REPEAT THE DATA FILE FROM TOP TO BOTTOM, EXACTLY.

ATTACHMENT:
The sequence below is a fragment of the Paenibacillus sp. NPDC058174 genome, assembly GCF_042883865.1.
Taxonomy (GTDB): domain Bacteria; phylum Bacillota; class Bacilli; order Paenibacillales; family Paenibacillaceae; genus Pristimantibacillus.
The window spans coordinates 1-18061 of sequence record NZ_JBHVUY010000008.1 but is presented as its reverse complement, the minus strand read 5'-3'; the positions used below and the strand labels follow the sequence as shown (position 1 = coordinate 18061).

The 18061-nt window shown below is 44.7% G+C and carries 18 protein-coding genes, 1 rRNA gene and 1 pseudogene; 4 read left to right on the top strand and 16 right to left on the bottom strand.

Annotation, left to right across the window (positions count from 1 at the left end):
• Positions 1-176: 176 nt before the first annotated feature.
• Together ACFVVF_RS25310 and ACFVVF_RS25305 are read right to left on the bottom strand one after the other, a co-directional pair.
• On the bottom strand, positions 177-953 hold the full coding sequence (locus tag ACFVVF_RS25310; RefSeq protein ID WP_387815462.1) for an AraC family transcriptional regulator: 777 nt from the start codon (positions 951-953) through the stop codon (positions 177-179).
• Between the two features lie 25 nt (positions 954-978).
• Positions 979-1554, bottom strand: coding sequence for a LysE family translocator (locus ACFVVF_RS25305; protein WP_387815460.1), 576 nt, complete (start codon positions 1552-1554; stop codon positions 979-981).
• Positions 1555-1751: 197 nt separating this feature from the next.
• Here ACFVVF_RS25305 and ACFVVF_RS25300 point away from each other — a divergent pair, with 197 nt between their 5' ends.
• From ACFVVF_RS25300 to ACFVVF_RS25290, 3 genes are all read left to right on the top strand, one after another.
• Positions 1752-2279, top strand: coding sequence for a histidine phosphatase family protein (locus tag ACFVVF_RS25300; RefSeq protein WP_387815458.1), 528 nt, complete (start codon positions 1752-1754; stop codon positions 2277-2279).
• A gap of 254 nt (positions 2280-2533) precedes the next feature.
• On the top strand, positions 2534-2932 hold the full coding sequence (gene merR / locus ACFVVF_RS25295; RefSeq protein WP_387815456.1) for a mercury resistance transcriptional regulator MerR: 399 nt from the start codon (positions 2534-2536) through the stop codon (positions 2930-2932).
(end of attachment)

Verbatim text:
The sequence below is a fragment of the Paenibacillus sp. NPDC058174 genome, assembly GCF_042883865.1.
Taxonomy (GTDB): domain Bacteria; phylum Bacillota; class Bacilli; order Paenibacillales; family Paenibacillaceae; genus Pristimantibacillus.
The window spans coordinates 1-18061 of sequence record NZ_JBHVUY010000008.1 but is presented as its reverse complement, the minus strand read 5'-3'; the positions used below and the strand labels follow the sequence as shown (position 1 = coordinate 18061).

The 18061-nt window shown below is 44.7% G+C and carries 18 protein-coding genes, 1 rRNA gene and 1 pseudogene; 4 read left to right on the top strand and 16 right to left on the bottom strand.

Annotation, left to right across the window (positions count from 1 at the left end):
• Positions 1-176: 176 nt before the first annotated feature.
• Together ACFVVF_RS25310 and ACFVVF_RS25305 are read right to left on the bottom strand one after the other, a co-directional pair.
• On the bottom strand, positions 177-953 hold the full coding sequence (locus tag ACFVVF_RS25310; RefSeq protein ID WP_387815462.1) for an AraC family transcriptional regulator: 777 nt from the start codon (positions 951-953) through the stop codon (positions 177-179).
• Between the two features lie 25 nt (positions 954-978).
• Positions 979-1554, bottom strand: coding sequence for a LysE family translocator (locus ACFVVF_RS25305; protein WP_387815460.1), 576 nt, complete (start codon positions 1552-1554; stop codon positions 979-981).
• Positions 1555-1751: 197 nt separating this feature from the next.
• Here ACFVVF_RS25305 and ACFVVF_RS25300 point away from each other — a divergent pair, with 197 nt between their 5' ends.
• From ACFVVF_RS25300 to ACFVVF_RS25290, 3 genes are all read left to right on the top strand, one after another.
• Positions 1752-2279, top strand: coding sequence for a histidine phosphatase family protein (locus tag ACFVVF_RS25300; RefSeq protein WP_387815458.1), 528 nt, complete (start codon positions 1752-1754; stop codon positions 2277-2279).
• A gap of 254 nt (positions 2280-2533) precedes the next feature.
• On the top strand, positions 2534-2932 hold the full coding sequence (gene merR / locus ACFVVF_RS25295; RefSeq protein WP_387815456.1) for a mercury resistance transcriptional regulator MerR: 399 nt from the start codon (positions 2534-2536) through the stop codon (positions 2930-2932).